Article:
The holidays are often a time when families come together to celebrate. However, for children of divorce, holidays like Thanksgiving, Christmas and New Year’s only remind them of what they have lost due to their parents’ divorce. That’s why it’s so important for divorced parents to work together to help their kids enjoy the holiday season.
Tips for Divorced Parents to Help Their Children Through the Holidays
There are several situations that divorced parents must tackle to help their children through the holidays, including but not limited to the following:
- Routines – Children, and people in general, are used to following routines during the holidays. For instance, maybe when their parents were married, they always opened their gifts together as a family on Christmas morning. However, since their parents are divorced, that’s no longer the case, which can be difficult for children to accept. While changes to certain routines are inevitable, if possible, at least for the first year or two, parents should try to keep a few routines the same.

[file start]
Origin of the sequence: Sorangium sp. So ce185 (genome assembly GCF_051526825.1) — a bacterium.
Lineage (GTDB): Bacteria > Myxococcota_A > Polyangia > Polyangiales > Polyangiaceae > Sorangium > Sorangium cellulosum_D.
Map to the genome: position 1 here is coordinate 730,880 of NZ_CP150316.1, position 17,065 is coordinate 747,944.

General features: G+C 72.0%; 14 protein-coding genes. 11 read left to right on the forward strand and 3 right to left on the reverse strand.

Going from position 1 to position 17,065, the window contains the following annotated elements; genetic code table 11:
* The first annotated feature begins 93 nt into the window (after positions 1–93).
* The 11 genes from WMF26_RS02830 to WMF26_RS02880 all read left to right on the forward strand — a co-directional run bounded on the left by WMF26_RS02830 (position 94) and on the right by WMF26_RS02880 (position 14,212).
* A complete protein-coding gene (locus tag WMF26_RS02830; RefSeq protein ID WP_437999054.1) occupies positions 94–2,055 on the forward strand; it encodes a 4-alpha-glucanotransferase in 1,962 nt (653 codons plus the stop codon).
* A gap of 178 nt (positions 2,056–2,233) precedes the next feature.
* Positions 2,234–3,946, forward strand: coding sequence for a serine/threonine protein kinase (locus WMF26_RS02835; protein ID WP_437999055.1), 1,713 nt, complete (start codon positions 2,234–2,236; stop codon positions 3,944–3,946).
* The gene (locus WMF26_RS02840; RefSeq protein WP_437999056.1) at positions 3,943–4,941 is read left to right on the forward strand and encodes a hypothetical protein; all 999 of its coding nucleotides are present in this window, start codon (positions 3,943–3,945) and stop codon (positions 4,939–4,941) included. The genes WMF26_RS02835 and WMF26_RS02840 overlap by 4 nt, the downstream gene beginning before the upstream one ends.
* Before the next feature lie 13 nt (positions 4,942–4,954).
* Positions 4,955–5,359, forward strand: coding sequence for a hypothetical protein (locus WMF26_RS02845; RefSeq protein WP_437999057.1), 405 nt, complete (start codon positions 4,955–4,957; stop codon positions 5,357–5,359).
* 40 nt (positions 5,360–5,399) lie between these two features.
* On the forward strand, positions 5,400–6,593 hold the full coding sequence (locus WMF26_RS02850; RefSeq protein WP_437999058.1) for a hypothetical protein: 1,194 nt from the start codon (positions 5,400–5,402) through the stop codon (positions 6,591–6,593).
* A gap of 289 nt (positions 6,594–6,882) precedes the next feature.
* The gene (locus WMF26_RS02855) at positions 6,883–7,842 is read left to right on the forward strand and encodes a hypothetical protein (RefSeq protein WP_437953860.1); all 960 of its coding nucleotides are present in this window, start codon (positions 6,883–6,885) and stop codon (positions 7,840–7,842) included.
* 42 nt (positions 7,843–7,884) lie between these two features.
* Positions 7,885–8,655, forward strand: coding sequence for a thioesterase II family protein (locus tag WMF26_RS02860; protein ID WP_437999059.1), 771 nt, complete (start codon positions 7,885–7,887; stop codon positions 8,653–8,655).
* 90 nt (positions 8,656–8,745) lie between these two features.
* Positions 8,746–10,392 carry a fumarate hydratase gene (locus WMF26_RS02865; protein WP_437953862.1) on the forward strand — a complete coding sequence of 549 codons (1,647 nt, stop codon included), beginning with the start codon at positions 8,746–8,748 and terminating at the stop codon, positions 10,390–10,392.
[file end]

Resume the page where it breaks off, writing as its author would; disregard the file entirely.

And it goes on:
- Guilt – Children of divorce are often under the mistaken impression that the divorce is their fault no matter how many times their parents assure them they’re not. This can lead to feelings of guilt. The best way to help children deal with their guilt is to keep an eye out for specific moments where the kid is showing signs of feeling guilty and reassure them that the divorce is not their fault. In those moments, parents need to sit down and talk to their children and tell them that not washing the dishes had nothing to do with why their father left.
The most important thing for parents to do to help children of divorce is keep the lines of communication open with each other and their kids. Keeping up to date on how their children are feeling and deciding the best way to deal with the issues together should help make the divorce easier for their kids to handle.